In the charts we can see how the wage rate, represented by 1/wageindex (1.0 = US wages) and the PPP Price index are not fully in line in the emerging markets group. It costs less to live in China than the United States, but the wages in the United States are in line with the cost of living, the wages in China today are suppressed by the need to be competitive on world markets by international trade, so it is hard to sustain growth without exports or government subsidies. If that were not the case then the index for wages and the index for prices would be equal to one another.

Using the Model to Measure the Impact of Tariffs on Trade –the Cost of Reversing Sixty Years of International Trade Liberalization

The QuERI Global Model has a number of advantages when measuring the impact of changes in prices, in this case, ad valorem tariff changes, on trade, industrial activity, and employment. The two charts illustrate the disconnect between relative wages and relative prices. Globalization has widened this gap in rich and poor countries alike. At the same time the dependency between countries for vital raw materials, energy supplies, and intermediate inputs has increased. Disturbing markets and plans can only lead to a disruption in an economy until companies and economies adapt. But during the period of adaptation production is impacted, employment growth reverses, and real wages may decline further as companies attempt to maintain profits.

Trade and Industrial Production Linkages

Within the model there are a number of links between trade and production. The industrial production of traded products includes a variable reflecting the foreign content of factor inputs based on estimates from the QuERI IO models. Foreign content is based on the import share of apparent consumption times the total factor input. For example if to make a car in the United States it takes $ 1000 worth of steel based on the IO column coefficient at the intersection of steel (selling) and automobiles (buying) and if import share of foreign steel is 50%, then $ 500 is allocated to foreign content of steel. Going further down the column of the IO for automobiles we see the share of electronics is $ 1500 and the foreign share of imports of these products is 65% then the foreign content is $975. Adding all of the foreign content value up the total import value is used as an independent variable in the industry production function for automobiles. Repeating this process we can calculate then the likely sensitivity of the industry to the replacement of foreign with domestic sources of supply. In the US the foreign content share for automobiles is 40% of the total value of automobile production. For footwear the foreign share is over 78%. For China the foreign share of production for automobiles is just over 5%. So in any trade war who’s domestic companies would be more seriously impacted?

Reducing foreign inputs to US production will slow growth or even reverse growth in US manufactures so long as substitutes are not available. Given the complexity of much of what is sold as factors of production or as finished goods in retailers, replacement of foreign content will be a slow, painful and possibly impossible process. Adding tariffs will in the short-run reduce demand as some American production may be lost. In the model then the production function has three elements whose interplay determines if production will increase or decrease.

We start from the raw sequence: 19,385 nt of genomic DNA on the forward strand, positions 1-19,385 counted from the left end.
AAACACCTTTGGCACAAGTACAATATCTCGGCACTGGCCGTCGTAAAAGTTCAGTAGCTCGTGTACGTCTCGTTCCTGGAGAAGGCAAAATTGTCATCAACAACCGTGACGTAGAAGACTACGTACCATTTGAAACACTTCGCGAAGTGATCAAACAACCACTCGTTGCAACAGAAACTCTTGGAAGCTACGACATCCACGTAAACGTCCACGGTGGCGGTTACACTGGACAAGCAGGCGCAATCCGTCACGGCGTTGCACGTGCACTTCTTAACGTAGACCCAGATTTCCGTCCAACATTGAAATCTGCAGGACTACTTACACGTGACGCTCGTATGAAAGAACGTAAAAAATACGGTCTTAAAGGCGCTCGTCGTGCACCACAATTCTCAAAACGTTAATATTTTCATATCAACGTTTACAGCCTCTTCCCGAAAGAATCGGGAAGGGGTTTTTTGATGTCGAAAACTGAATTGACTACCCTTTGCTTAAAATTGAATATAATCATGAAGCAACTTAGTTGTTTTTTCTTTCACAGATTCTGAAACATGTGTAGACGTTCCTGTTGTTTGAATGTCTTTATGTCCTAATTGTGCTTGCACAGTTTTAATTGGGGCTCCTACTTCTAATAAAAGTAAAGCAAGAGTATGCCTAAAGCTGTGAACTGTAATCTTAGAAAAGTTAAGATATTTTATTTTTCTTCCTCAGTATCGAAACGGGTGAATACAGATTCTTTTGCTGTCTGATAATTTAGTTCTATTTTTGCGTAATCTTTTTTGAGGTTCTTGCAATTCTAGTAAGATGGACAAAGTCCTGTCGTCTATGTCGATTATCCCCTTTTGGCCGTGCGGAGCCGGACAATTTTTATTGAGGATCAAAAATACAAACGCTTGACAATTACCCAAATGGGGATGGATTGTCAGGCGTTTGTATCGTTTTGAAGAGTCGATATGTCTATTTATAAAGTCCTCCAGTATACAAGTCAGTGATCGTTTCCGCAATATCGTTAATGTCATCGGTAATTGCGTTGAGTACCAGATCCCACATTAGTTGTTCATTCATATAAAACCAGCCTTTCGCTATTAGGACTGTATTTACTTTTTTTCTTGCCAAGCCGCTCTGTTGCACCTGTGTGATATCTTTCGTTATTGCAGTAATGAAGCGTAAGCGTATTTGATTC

(1) Net Change in Production = Net Change in Foreign Content $ + Net Change in Exports – Net Change in Imports.
(2) Net Change in Exports = function of Impact of Foreign Tariff Changes on US Exports (positive)
(3) Net Change in Imports = function of Impact of US Tariff Changes on Imports (negative)

President’s Trump’s idea that a tariff might reduce or eliminate or dependence on foreign suppliers is a myth born as much out of ignorance as political calculation. The American manufacturing base has been hollowed out and is a part of the global supply chain of global companies with markets in all parts of the world. Fifty years of continuous efforts to reduce tariffs have been successful creating a world market and worldwide production system. But the emergence of China and its low cost wages and lower cost capital and ideal location in the heart of an emerging Asia has changed the balance. Higher tariffs will end up damaging the American economy more than China. The foreign content in US manufacturing, investment goods purchased, and consumer products sold by retail and wholesalers makes any effort to disrupt trade self-destructive. The next table illustrates this in the starkest terms – the share of foreign content in US domestic manufacturing has been growing year by year. The share of foreign content in US investment expenditures for machinery and equipment has also been growing over this period. Any effort to enter into a broad based trade war would lead to the destruction of American industries ability in the short-run to manufacture almost anything except, perhaps, rubber mats for automobiles.